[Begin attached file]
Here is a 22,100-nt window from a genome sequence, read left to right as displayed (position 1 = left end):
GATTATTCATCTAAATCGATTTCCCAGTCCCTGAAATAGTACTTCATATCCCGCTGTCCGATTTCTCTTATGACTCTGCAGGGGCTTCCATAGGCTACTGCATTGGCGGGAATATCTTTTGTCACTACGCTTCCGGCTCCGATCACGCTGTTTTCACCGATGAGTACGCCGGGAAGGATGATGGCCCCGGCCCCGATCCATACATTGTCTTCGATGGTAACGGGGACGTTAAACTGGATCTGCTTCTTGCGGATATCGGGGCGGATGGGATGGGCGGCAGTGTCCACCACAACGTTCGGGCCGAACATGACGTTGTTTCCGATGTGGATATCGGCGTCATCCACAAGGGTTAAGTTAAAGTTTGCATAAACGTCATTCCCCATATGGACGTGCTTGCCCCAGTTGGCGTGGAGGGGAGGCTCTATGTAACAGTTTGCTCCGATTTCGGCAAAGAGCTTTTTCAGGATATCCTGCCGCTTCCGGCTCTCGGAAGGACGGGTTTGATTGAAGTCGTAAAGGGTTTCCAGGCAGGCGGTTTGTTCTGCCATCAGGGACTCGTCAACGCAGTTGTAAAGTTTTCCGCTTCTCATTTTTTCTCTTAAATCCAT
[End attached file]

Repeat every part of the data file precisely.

Here is a 22,100-nt window from a genome sequence, read left to right as displayed (position 1 = left end):
GATTATTCATCTAAATCGATTTCCCAGTCCCTGAAATAGTACTTCATATCCCGCTGTCCGATTTCTCTTATGACTCTGCAGGGGCTTCCATAGGCTACTGCATTGGCGGGAATATCTTTTGTCACTACGCTTCCGGCTCCGATCACGCTGTTTTCACCGATGAGTACGCCGGGAAGGATGATGGCCCCGGCCCCGATCCATACATTGTCTTCGATGGTAACGGGGACGTTAAACTGGATCTGCTTCTTGCGGATATCGGGGCGGATGGGATGGGCGGCAGTGTCCACCACAACGTTCGGGCCGAACATGACGTTGTTTCCGATGTGGATATCGGCGTCATCCACAAGGGTTAAGTTAAAGTTTGCATAAACGTCATTCCCCATATGGACGTGCTTGCCCCAGTTGGCGTGGAGGGGAGGCTCTATGTAACAGTTTGCTCCGATTTCGGCAAAGAGCTTTTTCAGGATATCCTGCCGCTTCCGGCTCTCGGAAGGACGGGTTTGATTGAAGTCGTAAAGGGTTTCCAGGCAGGCGGTTTGTTCTGCCATCAGGGACTCGTCAACGCAGTTGTAAAGTTTTCCGCTTCTCATTTTTTCTCTTAAATCCAT